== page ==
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Title: Geology and petrology of the margin of the Rhum ultrabasic intrusion, Inner Hebrides, Scotland
Author: Greenwood, Richard C.
ISNI:       0000 0001 3517 9600
Awarding Body: University of St Andrews
Current Institution: University of St Andrews
Date of Award: 1988
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Country rocks surrounding the Rhum Tertiary ultrabasic complex have experienced severe thermal metamorphism, partial melting and mobilization resulting in the formation of extensive areas of intrusion breccia. Evidence from several sources indicates a maximum temperature in the country rocks of 960 ± 40°C. Contrary to previous suggestions the complex was not emplaced as a fault block enclosed by a "Marginal Gabbro", but formed in situ at a depth of less than 1Km. Large-scale layering continues to within 2m of the country rocks, and shows no change in either thickness or orientation close to the contact. Smallscale layers at Harris Bay thin and terminate towards the contact with the Western Granophyre. Strontium isotope data showsthat the margins of the complex have experienced considerable crustal contamination. Contamination may have taken place by mixing of anatectic country rock melt with the resident basaltic liquid during boundary flow. Whole-rock and isotope geochemistry suggests that marginal microgranodiorite ("hybrid rocks") formed during a process of combined assimilation and fractional crystallization. Lead isotope data indicate that rocks of the ultrabasic complex, as well as earlier Tertiary granophres and felsites, were contaminated with Lewisian lead. The crustal level at which this took place and the processes involved remain unclear. Oxygen isotope analyses show that rocks of the contact zone have undergone large-scale exchange with heated, meteoric fluids. In response to inflation of the complex the country rocks experienced considerable deformation, and in places the chamber roof underwent gravity collapse. Deformation resulted in increased country rock permeability, thus enhancing hydrothermal circulation and promoting high-cooling rates along the contact zone. A consequence of this process is the local preservation of quenched ultrabasic material at Harris Bay, and the ubiquitous development of rapid growth textures in all lithologies within the contact zone.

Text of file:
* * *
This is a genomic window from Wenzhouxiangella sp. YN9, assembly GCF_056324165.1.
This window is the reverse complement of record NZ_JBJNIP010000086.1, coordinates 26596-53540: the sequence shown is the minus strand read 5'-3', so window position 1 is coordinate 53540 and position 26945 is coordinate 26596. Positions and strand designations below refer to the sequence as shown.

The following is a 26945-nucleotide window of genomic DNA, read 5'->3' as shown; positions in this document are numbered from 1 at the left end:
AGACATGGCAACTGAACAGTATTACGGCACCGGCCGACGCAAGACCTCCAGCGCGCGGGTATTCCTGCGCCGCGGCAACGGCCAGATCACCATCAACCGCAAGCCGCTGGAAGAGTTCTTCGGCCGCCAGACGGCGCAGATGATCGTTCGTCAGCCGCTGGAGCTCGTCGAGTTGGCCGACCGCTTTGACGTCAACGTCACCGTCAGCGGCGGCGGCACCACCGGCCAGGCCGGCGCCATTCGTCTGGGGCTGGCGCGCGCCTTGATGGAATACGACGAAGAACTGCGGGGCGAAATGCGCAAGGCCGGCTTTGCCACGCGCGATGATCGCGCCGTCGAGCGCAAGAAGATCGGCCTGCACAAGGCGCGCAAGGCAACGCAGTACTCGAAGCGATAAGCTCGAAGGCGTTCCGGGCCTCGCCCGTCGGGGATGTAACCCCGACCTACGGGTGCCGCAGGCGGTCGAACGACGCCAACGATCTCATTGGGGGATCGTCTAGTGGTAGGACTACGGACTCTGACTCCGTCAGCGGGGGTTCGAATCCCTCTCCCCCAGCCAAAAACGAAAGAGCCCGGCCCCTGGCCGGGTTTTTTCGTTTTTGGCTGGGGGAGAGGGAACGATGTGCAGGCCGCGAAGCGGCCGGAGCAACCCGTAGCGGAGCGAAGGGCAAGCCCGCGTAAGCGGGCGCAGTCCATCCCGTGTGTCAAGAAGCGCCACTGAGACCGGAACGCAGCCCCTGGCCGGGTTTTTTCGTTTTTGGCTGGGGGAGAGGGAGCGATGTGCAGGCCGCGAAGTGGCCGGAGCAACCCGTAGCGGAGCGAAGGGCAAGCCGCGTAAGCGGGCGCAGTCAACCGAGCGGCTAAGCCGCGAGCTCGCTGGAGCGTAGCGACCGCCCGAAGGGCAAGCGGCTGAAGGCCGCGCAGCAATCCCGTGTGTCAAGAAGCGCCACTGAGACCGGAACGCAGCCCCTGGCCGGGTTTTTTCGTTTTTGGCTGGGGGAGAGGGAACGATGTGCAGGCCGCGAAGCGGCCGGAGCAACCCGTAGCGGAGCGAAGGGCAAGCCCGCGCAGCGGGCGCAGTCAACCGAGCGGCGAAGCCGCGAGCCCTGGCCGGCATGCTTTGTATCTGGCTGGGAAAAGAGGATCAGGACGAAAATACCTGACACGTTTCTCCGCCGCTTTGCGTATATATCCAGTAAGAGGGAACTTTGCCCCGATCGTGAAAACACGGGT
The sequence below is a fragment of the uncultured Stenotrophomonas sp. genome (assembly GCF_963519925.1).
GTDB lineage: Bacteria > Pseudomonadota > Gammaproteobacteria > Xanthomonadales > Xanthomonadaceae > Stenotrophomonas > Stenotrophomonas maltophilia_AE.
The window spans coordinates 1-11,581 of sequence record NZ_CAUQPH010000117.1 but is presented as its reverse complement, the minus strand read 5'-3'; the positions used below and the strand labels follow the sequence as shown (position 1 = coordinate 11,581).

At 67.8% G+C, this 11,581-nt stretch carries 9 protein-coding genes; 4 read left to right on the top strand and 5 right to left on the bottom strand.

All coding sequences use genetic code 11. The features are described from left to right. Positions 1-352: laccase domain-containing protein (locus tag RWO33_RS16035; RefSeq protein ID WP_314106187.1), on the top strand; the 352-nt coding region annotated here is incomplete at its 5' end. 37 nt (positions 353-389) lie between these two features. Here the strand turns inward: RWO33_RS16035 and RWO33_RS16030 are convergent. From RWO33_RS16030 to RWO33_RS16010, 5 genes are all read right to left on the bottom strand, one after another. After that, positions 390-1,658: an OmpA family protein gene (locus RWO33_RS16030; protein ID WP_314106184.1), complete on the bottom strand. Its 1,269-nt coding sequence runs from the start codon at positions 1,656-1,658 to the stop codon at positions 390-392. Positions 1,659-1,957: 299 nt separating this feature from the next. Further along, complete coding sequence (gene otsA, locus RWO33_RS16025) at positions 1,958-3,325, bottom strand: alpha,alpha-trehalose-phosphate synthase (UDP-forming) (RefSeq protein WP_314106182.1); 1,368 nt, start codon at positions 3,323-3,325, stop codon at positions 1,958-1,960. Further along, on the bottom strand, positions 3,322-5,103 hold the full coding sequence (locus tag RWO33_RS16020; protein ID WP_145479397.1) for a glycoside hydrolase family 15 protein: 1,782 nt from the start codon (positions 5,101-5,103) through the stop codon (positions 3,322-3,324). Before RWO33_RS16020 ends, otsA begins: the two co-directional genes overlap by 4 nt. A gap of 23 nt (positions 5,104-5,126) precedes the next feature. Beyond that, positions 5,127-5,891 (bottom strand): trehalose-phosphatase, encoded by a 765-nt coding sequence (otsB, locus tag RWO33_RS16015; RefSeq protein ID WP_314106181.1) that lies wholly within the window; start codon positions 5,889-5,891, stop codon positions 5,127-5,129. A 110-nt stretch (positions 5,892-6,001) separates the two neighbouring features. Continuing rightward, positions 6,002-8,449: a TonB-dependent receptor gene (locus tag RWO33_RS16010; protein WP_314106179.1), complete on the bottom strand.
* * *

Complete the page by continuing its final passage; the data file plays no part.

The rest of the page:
Supervisor: Donaldson, Colin Sponsor: Not available
Qualification Name: Thesis (Ph.D.) Qualification Level: Doctoral
EThOS ID:  DOI: Not available
Keywords: Geology of Rhum Tertiary ; QE264.R8G8